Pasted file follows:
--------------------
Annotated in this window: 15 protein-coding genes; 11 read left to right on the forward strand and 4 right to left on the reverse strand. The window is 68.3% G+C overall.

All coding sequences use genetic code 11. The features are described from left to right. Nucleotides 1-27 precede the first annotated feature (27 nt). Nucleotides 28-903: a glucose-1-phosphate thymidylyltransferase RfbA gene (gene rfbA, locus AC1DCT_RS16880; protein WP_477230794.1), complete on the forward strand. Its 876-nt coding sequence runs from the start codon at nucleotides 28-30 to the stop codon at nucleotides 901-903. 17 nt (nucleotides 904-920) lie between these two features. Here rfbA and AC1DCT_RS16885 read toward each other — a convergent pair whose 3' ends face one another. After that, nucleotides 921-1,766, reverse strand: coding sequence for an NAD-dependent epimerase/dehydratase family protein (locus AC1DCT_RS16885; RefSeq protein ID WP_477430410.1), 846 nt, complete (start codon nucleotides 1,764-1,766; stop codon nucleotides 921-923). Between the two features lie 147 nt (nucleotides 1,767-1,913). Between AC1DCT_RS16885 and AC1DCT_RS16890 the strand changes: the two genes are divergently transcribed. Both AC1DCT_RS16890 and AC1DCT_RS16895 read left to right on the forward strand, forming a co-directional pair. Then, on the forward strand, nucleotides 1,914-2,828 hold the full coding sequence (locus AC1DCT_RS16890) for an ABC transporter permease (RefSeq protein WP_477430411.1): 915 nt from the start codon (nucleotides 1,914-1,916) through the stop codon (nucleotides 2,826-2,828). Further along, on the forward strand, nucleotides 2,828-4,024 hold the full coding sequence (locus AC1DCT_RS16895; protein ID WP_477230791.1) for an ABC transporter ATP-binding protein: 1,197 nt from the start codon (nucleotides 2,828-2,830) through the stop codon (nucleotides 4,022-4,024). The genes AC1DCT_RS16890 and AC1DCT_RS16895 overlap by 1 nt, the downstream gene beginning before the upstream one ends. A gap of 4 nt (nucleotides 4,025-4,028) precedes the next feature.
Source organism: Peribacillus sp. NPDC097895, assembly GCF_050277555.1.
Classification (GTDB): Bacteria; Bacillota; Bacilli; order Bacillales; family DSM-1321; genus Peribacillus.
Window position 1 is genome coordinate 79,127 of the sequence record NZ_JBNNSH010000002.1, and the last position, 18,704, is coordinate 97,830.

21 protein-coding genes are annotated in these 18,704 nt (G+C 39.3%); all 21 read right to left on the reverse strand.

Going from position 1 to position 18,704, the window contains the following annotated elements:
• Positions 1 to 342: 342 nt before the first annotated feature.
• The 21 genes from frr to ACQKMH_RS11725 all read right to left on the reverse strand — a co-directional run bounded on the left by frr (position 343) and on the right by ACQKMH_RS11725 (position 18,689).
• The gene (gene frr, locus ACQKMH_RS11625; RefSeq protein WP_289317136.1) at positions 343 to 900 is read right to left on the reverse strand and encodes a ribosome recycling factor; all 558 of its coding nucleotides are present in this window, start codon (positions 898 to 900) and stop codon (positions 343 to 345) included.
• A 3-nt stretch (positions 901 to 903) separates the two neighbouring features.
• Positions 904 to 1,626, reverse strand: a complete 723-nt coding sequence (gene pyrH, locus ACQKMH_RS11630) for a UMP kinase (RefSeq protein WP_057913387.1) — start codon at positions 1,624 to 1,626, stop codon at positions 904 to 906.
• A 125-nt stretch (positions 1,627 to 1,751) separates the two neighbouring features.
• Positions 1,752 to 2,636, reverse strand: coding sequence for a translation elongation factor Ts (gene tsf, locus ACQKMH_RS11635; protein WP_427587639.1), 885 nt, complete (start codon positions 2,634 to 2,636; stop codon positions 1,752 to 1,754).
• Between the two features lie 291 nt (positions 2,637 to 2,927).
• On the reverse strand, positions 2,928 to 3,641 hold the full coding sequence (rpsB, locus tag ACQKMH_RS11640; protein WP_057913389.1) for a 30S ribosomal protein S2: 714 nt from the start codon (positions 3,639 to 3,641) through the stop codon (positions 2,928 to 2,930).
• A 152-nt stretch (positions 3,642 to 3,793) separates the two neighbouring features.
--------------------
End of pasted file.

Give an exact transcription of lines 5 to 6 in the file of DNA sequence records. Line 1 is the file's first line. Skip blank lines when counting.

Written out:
Window position 1 is genome coordinate 79,127 of the sequence record NZ_JBNNSH010000002.1, and the last position, 18,704, is coordinate 97,830.

21 protein-coding genes are annotated in these 18,704 nt (G+C 39.3%); all 21 read right to left on the reverse strand.